The melancholy gap between Christmas and New Year is helped along by the Market Harborough Book Fair. Shelves bending under the marshalled ranks of volumes, (why can't I stop myself tidying them up as I go round?), with baize covered tables displaying choice items opened at the best bits, and the church hall window sills put to good use for what are obviously considered the also rans. Where I found this lovely 1950's guide to the town of Malvern, set in one of my favourite parts of England, Elgar's Malvern Hills. "Come to Malvern", says the back cover, "for scenic beauty, pure air and a warm welcome". The advertisements at the back use stock blocks of cows and sheep for local butchers and big briars for tobacconists, and a garage tempting you with the new Standard Vanguard has the telephone number 147. But just look at this front cover. This is what they call 'artistic licence' and whoever did this took a great big one out. The Malvern Hills are dramatic enough, but try as you might you'll be hard pushed to get this perspective of the town. To be honest, I think all he (or she) had to go on was a blurred photograph of the Priory and the thought that there was a hill somewhere near. But it works and is beautiful in its own way, and I expect brought them in their thousands to sample the delights of butchers, tobacconists, garagistes, drapers and outfitters, all clinging to the side of these wonderful Worcestershire hump-backed hills.
A minor road from Leicestershire into Rutland crosses the Eye Brook and climbs in a series of twists and turns to the top of Kings Hill. On the last but one bend a stand of beeches crowns a bluff of land that gives panoramic views of the Beaumont Chase below. I always slow down here, and often just get out of the car by a gate and stand listening to the sighing of the wind in the branches. There is something very special about this place, and one of my New Year resolutions is to find out more. Early yesterday morning a heavy ice laden mist was covering the hilltop, and once again the boles of these trees drew me in. It was eerily quiet, and brought to mind Robert Frost's poem Stopping by Woods on A Snowy Evening, the last verse of which is:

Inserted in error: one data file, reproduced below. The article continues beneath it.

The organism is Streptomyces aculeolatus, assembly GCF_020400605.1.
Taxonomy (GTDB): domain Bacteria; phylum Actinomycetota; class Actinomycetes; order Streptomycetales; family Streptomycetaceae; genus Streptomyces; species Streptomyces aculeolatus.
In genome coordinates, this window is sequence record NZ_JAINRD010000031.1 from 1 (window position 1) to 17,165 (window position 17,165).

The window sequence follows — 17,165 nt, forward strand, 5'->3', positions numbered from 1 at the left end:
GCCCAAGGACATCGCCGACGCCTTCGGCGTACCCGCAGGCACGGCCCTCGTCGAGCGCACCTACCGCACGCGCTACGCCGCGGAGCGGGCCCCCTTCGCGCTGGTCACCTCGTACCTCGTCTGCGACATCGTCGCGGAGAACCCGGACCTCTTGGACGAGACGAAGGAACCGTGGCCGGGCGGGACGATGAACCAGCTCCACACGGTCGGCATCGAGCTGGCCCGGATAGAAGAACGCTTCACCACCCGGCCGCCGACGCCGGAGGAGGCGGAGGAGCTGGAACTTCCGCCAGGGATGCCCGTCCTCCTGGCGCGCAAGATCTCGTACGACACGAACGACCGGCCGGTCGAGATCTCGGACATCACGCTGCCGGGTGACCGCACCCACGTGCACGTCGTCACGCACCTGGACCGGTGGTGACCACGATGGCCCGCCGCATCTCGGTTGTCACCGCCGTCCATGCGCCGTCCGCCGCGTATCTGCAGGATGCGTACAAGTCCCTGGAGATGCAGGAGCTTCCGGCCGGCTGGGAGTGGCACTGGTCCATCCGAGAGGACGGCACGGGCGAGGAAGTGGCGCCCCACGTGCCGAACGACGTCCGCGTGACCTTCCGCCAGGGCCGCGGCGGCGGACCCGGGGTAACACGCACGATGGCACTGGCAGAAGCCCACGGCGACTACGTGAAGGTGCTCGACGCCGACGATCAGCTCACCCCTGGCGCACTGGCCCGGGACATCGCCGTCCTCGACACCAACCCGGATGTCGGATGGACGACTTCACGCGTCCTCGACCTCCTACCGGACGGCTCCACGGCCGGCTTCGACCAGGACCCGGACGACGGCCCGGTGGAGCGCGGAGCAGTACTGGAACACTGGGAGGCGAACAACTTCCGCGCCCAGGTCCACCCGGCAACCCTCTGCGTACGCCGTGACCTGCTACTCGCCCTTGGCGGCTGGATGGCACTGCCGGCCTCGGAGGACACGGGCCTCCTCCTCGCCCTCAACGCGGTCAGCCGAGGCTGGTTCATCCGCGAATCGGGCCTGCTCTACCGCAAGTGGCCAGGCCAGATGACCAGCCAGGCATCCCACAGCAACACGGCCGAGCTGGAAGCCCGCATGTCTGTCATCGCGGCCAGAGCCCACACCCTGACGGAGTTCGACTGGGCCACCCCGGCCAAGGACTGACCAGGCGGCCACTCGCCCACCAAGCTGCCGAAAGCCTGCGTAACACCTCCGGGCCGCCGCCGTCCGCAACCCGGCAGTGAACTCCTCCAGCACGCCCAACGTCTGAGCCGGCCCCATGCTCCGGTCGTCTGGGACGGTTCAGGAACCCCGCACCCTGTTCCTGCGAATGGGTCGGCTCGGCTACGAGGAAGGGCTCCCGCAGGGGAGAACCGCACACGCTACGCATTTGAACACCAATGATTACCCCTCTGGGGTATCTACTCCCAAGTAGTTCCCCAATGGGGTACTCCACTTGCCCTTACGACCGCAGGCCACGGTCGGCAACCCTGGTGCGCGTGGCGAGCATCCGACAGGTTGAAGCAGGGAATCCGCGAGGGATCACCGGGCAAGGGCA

The woods are lovely, dark and deep,
But I have promises to keep,
And miles to go before I sleep,
And miles to go before I sleep.
If you're travelling too, please take care. And a very merry Christmas and Happy New Year to you all.
Your Unmitigated Traveller struggled through blizzards of snow and ice to bring you this morning's puzzle location. I wanted to show you Clackett's Lane Services on the M25 yesterday afternoon, because for all the world it looked like a frontierman's cabin. All it needed was a grizzly bear leaning-up against a litter bin, but the necessity to load up with pork pies and giant sausage rolls and get going again was overwhelming. I honestly thought I was the going to be the last one out of Kent. So instead here's a warmer holiday photograph from Mr.Gullers.
A trickier one, maybe, and no buses to help everyone along. Perhap's the clue to narrowing it down a bit may lie in the brewery initials up on the pub. I like that bloke with his hands in his pockets. I've got a jacket like that, and I wonder if he brought all that stuff to Quiztown in the back of the car. Talk about an Antiques Roadshow, what with the Staffordshire dog (not a clue) and the copper kettle on the roof. OK, off you go.
Sometimes the most mundane things take on a curiously beautiful life of their own. Son the Youngest thrust my coloured pencils at me recently, and demanded they all be sharpened. I keep a tin of them (an old Illy coffee receptacle for those who care) on the kitchen table, and I reckon there's about 80 in all. They're difficult to keep track of because I keep finding them tucked under pillows and in use as props in Dr.Who games. So I got out the sharpener and set to work. Normally I would stand over the waste bin or next door's garden, but there were so many I thought I'd just let the shavings fall on to the table. Which was very satisfying, because not only was it a job done that was long overdue, it was also fascinating to see how big the pile was at the end. Well, I thought so anyway.